The University of Melbourne announced on Friday a new technology they are calling “GiFi”, which promises some serious game-changing wireless transfer speeds for all types of consumer gadgets. The tiny silicon chip invented by professor Stan Skafidas is able to move data through the air as fast as 5 gigabits per second at a distance of just over 30 feet.
This short-range wireless technology would potentially be a competitor or more than likely a replacement for WiFi, and things like Bluetooth might want to look out as well. The transfer speeds combined with the constantly increased storage capacities of small handheld devices could really take media down some new avenues as well. The Age newspaper uses an example of transferring a high-definition movie from a kiosk at a store to your mobile phone in seconds. Then that same movie can be transferred just as quickly from the phone to your home computer or entertainment system to watch.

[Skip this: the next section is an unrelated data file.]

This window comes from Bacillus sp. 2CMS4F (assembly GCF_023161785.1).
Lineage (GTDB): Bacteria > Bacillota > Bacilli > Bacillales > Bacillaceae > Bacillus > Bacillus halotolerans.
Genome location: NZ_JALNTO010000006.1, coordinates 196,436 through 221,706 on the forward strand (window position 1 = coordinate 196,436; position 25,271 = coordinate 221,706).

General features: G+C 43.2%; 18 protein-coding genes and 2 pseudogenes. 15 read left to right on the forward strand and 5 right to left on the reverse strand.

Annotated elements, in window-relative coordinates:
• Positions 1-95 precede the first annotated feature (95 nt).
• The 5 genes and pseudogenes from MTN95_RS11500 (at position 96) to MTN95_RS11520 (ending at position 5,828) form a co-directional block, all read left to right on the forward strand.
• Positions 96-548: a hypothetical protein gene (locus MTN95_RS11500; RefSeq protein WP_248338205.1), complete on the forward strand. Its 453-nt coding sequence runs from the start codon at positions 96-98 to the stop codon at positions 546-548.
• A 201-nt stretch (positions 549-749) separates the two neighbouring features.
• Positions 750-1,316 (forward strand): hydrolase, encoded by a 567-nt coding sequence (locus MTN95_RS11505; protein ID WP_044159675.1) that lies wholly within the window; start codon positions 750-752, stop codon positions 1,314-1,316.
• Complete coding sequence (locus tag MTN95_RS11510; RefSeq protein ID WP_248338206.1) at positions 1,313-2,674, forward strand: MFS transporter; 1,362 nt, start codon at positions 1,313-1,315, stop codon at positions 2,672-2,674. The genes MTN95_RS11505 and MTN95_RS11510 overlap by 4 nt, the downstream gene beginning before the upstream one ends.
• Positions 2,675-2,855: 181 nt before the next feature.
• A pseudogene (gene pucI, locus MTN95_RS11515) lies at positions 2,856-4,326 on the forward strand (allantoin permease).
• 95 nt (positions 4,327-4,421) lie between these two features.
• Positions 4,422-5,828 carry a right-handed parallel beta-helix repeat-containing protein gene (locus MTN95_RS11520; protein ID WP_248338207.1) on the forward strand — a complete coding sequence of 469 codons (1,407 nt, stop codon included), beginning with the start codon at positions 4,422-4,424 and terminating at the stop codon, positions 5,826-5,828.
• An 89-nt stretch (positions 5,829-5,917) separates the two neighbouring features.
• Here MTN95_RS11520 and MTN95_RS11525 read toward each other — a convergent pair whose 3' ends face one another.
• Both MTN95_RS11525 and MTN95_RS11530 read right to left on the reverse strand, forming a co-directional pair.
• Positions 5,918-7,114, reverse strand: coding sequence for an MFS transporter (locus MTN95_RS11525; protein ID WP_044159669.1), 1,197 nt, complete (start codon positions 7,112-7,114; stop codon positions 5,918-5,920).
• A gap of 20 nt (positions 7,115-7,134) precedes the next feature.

According to the U. of Melbourne, the chip is very small at only 5 millimeters per side, has a 1mm antenna, uses just two watts of power and they estimate it would cost less than $10 each to build. It also uses the 60GHz “millimetre wave” spectrum which is not as crowded as the spectrum that Wi-Fi uses, competing with things like cordless phones.